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A few new items now featured on the website. First, the editors write it's time to act on climate change:

In an essay defending the “vulgar” custom of talking about the weather, G. K. Chesterton argued that there was both an element of worship in the practice (“the sky must be invoked”) and a welcome recognition of human equality. “In the mere observation ‘a fine day,’’’ he wrote, “there is the whole great human idea of comradeship.”

If only that were true of the current American political debate about the increasingly obvious and dire consequences of climate change. ... [The most recent National Climate Assessment report]  makes clear that the emission of carbon gases, mostly from automobiles and coal-burning power plants, is causing climate change—this is not a hypothesis, but a scientific fact. Unless we take steps now to reduce emissions, the problem will only get worse.

Also, Alan Wolfe writes on what former defense secretary Robert Gates's memoir reveals about his sense of service to his country:

As for facts and reality, it was the Bush administration, which Gates faithfully served, that ignored them. Where, one has to wonder, is the anger directed against a president who knew so little, risked so much, and refused to acknowledge any mistakes?

Gates presents himself as a pragmatic manager working to get things done. The problem is that managerial skills used in the service of getting the wrong things done is of little help to the troops or anyone else. Concerned only with means and not ends, Gates praises Bush for all the personal characteristics that led the country to disaster. “I found him at ease with himself and comfortable in the decisions he had made,” he writes of Bush. “This was a mature leader who had walked a supremely difficult path for five years.” That Bush never understood the consequences of his actions was less important to Gates than that “he was a man of character, a man of convictions, and a man of action.” 

And, as Commonweal marks its ninetieth year of publication, make sure to visit our special Commonweal at 90 page, where we're currently featuring the best of our archived stories from the 1920s, 1930s, and 1940s--including pieces by Dorothy Day, J. F. Powers, G. K. Chesterton, and others. (And in each of the coming months through the fall, we'll be featuring stories from another decade, so you may want to bookmark our Commonweal at 90 page now.)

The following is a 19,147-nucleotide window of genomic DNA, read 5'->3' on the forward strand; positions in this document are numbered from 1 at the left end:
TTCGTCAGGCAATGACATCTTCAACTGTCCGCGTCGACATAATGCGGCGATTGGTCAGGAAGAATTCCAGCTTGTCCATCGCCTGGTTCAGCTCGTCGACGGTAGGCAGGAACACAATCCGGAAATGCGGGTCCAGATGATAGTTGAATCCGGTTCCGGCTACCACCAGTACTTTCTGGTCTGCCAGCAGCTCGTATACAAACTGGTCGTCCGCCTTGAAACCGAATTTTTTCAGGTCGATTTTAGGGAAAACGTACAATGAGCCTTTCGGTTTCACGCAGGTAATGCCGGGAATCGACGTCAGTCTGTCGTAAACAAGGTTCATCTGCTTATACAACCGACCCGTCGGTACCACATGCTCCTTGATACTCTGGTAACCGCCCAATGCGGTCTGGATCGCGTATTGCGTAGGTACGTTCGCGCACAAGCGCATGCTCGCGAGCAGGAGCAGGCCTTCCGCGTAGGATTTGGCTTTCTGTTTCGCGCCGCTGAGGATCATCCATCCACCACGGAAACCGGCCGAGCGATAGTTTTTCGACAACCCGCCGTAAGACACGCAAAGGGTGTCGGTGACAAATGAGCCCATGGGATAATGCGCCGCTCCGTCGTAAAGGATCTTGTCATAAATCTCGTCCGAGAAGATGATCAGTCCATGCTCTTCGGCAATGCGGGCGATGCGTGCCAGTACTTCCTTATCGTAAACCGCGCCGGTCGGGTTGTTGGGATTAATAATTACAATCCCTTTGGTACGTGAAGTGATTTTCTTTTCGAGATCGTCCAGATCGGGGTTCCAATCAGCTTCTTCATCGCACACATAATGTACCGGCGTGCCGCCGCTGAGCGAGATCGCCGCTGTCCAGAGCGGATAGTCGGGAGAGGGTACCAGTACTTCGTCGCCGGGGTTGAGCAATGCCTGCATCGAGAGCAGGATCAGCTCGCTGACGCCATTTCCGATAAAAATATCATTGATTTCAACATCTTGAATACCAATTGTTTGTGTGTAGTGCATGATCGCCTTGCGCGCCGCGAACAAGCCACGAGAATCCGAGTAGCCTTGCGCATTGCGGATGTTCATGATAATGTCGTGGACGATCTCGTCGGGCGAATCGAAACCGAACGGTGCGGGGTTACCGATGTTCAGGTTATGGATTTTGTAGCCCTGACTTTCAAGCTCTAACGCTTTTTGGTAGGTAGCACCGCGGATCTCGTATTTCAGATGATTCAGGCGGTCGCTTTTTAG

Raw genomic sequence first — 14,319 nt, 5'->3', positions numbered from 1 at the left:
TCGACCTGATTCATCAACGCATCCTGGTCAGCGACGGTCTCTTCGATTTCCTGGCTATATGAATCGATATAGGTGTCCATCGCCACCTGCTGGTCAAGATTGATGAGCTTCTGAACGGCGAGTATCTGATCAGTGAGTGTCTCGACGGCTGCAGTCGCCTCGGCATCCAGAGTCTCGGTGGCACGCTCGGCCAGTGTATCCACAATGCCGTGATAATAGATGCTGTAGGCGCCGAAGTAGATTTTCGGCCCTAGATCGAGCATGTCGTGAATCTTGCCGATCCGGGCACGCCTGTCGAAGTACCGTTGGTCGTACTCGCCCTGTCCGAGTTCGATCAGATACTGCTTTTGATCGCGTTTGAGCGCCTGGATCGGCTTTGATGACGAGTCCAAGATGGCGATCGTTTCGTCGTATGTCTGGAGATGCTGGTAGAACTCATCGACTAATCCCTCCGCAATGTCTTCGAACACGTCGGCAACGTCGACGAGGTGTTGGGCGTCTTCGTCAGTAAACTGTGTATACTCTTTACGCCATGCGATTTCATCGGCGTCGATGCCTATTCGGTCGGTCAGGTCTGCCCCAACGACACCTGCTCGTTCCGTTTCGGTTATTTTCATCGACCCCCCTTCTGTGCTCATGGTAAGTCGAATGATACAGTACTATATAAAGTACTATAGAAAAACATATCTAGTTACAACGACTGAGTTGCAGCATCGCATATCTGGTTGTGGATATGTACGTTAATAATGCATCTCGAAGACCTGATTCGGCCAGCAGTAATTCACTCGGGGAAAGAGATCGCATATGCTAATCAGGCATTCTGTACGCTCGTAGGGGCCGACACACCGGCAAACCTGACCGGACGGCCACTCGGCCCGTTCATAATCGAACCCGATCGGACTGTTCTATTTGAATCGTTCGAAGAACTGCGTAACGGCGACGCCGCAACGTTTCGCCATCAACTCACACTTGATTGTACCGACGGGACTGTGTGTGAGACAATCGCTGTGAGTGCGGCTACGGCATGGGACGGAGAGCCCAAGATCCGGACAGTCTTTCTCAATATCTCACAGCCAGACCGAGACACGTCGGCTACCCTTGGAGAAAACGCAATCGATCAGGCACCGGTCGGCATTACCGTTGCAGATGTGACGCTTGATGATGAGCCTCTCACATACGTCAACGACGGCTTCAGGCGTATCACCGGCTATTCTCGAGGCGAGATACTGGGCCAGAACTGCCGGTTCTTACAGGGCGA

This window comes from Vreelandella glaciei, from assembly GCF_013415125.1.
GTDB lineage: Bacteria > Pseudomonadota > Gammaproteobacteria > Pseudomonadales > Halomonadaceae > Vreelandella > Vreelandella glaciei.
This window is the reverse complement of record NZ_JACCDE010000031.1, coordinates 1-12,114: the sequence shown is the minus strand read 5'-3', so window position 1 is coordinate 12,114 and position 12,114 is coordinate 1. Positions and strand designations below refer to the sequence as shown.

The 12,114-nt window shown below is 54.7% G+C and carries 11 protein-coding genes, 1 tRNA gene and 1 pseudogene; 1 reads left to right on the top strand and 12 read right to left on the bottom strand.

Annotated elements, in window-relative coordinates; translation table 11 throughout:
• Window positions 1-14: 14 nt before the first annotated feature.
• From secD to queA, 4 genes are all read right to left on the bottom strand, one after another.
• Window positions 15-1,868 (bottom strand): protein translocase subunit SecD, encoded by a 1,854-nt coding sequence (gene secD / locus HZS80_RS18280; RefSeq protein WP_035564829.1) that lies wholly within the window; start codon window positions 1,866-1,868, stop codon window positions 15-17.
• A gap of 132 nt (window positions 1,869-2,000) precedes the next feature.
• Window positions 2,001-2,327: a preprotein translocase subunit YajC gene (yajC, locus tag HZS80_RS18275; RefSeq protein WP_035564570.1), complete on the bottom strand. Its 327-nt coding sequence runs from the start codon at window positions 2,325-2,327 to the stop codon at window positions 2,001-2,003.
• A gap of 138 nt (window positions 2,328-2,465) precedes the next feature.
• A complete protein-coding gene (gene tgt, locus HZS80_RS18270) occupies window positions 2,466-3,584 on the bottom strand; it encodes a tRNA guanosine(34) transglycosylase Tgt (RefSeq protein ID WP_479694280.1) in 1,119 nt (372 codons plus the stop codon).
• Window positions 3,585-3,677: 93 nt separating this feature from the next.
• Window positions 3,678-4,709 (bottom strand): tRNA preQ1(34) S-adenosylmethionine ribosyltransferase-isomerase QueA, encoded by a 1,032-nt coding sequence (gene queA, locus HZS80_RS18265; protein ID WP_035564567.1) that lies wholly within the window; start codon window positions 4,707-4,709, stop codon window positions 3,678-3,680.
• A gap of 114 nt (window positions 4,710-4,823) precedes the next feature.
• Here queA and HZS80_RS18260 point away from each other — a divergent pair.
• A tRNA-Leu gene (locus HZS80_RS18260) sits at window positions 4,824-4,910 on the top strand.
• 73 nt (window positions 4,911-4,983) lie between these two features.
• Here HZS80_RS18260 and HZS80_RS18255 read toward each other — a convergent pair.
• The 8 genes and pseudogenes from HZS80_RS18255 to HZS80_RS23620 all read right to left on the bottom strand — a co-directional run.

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"At ease with himself and comfortable with his decisions"?Is that surprising? The bigger the war crimes the more at ease the war criminal.It's either  that or face that  they died or were wounded for nothing.I admire Westmoreland who though a big architect of the Vietnam war, was able years later, to recognize how totally wrong it had all been.Bush likes to hang out with wounded veterans;either his decsions were right or he's responsible for all their needless suffering and trauma.His conscience is limited to the wounded vets and their families. He will never face even in   his  own mind,all the men,women and children who suffered and died in iraq as a result of his invasion.The positive response he gets from his wounded warriors, puts his mind at ease. Out of sight ,out of mind for the  other victims of his war. if there were real justice he'd be on trial as a war criminal;for the invasion AND for setting up a Shia/Kurd government giving them the power to unleash  persecution and vengence against the sunni population.I 'd like to think that at least as a result of seeing other countries rise up to topple dictators ,he perhaps felt bothered as it made him realize that  in iraq too the people themselves would have risen up to topple saddam hussein,underscoring the senselessness of the invasion and all those wounded vets.

It was the peculiar quality of his criticism (a sinner among sinners gaily accusing himself and them) that it did not offend. Lewis, Dreiser and Mencken did offend.  They called names and dished out stiff penances. Fitzgerald said, in effect, we're all in this together; only some of us have better bottle-openers.

That's from the J. F. Powers piece on Fitzgerald mentioned above. I am astonished to see that "in effect" because I have been quoting the line as Fitzgerald's own since 1952. I don't recall anymore who passed it along to me, but Powers' authorship had dropped out before I got it. When I use it again -- as I surely will -- I'll be very careful to give Powers proper credit.

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